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DENVER ( TheStreet ) -- Many analysts believe silver, the poor man's gold, can offer more upside than gold making silver stocks an even better investment. Silver prices year to date are up 25% as compared with gold prices , which are up 15%. Pure silver companies are hard to come by. Most miners produce silver as a byproduct while they really mine for gold and large silver producers like Coeur D'Alene Mines ( CDE - Get Report) are trying to diversify into gold to take advantage of prices of $1,300 an ounce. Silver Wheaton ( SLW), on the other hand, is perfectly happy committing only to silver and simultaneously has found a way to take advantage of record-high gold. Silver Wheaton is a silver royalty company and buys byproduct silver from gold companies for $4 an ounce and then sells it at spot price, which is currently more than $21 an ounce. The company earned 16 cents a share in the second quarter and net earnings were up 200%. Shares have rallied 68% year to date. The stock recently received a downgrade at UBS to neutral from buy although its price target was increased to $27.50 from $26 as well as one from Credit Suisse to neutral from outperform based on valuation. I sat down with the Silver Wheaton CEO Peter Barnes at the Denver Gold Forum to see how significant $1,300 gold prices were for his company. What does $1,300 gold mean? Barnes: I mean, what does $21 silver mean to our company which is roughly where we are now? It means that for every ounce we sell we are getting $17 of cash flow which we can give back to shareholders or we can invest in further growth for the shareholders. I mean it's massive. We have the highest margins in the precious metal industry. How does your company work? Barnes: The silver market is unusual. Seventy percent of the silver that is produced in the world is actually a byproduct from other mines ... only 30% of silver is produced by silver miners. Whereas you look at gold, copper, 90% of gold and copper come from gold copper mines so 70% of silver is being produced by guys who aren't even really that interested. So what we'll do is we'll give them cash upfront to get their byproduct silver that they're not that focused on and that gives them cash to build another copper mine or another gold mine. It doesn't seem like you have a whole lot of competition. Am I right about that? Barnes: Yeah, I mean at the moment we're the only company focused on that 17% of the silver market that's byproduct and as a result we've become the largest royalty company in the world in six years. I mean we're twice as big as Franco Nevada and they've been around four times as long as we have.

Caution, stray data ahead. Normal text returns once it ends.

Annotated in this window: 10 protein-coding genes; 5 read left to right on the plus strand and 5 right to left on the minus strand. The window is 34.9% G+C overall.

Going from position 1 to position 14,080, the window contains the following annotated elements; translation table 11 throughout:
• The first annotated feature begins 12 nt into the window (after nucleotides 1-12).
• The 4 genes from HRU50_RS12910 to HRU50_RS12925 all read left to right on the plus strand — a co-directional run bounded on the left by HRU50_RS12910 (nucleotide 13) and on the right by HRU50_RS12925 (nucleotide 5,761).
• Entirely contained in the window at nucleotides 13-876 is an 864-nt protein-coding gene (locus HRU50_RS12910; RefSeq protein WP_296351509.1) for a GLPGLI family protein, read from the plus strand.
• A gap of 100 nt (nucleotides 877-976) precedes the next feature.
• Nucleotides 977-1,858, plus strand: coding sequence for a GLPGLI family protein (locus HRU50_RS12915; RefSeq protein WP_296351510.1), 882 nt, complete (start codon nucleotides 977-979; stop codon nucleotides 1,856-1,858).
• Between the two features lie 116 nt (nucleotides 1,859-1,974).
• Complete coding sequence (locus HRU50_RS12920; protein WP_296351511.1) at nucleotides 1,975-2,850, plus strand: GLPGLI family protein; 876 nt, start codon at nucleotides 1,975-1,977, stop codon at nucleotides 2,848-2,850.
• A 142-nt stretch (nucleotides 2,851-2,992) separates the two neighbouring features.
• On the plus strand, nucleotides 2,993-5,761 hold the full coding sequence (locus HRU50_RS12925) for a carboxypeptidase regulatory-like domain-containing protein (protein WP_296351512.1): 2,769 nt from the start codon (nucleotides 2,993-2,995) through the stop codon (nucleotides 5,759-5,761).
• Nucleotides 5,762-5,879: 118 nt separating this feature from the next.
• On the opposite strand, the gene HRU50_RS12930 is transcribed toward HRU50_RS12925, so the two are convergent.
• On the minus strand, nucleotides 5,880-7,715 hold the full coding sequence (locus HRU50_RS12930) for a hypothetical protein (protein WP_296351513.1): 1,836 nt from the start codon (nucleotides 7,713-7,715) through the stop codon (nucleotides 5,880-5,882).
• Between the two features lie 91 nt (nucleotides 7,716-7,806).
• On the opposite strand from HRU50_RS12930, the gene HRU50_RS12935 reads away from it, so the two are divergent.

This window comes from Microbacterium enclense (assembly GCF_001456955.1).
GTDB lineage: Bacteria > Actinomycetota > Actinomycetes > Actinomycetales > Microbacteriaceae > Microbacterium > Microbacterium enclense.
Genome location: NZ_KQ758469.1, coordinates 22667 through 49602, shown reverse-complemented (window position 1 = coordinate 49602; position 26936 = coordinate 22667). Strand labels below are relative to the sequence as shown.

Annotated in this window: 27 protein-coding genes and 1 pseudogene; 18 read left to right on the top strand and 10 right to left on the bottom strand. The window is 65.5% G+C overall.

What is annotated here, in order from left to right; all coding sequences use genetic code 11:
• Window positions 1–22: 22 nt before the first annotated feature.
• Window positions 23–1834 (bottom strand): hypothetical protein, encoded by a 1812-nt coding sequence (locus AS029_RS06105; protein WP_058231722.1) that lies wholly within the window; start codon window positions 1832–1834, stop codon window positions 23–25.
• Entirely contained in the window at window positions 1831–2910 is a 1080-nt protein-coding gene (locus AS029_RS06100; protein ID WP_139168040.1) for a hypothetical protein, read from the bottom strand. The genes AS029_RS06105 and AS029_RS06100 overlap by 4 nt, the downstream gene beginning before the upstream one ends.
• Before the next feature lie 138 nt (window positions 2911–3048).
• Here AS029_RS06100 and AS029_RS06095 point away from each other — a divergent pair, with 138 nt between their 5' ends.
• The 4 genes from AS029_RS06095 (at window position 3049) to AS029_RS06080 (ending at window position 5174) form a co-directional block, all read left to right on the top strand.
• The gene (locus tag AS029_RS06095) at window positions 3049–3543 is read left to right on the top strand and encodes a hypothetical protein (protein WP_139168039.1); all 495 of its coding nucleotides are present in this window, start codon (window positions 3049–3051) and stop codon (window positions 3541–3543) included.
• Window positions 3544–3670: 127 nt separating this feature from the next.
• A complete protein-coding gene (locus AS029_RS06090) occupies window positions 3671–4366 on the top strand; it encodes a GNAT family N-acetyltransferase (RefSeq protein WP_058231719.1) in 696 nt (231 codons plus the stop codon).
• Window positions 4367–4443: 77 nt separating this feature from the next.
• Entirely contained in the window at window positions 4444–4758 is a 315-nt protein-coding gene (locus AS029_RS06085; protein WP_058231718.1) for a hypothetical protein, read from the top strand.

How do you think you did it so well? Barnes: I mean there's a lot of luck involved. It's a good business model, its luck, it's having good people and I feel that we have the best people I have ever worked with. When you and your team are looking at projects to obtain silver is there any criteria that you use; any countries that you particularly want to be invested in? Barnes: Our key focus is creating shareholder value so if you put money into a difficult country you can easily lose that money so we go for low political risk. Our whole model is trying to give better exposure to the silver price than you can through the normal silver mining company but with less risks. I mean we don't have a lot of the risks the traditional mining companies have so we're always looking at taking the risk out of it. So we're not going to go into high-risk countries; there's no need to. So what countries do you like? Barnes: I mean we don't focus on countries, we focus on high-quality assets in low-risk countries. So countries that are good: I mean the states, obviously, if you can get permits there that's a good country to operate in, Australia, Europe, Chili, Peru, Argentina's not so good, maybe Mexico. I mean there's a lot of good countries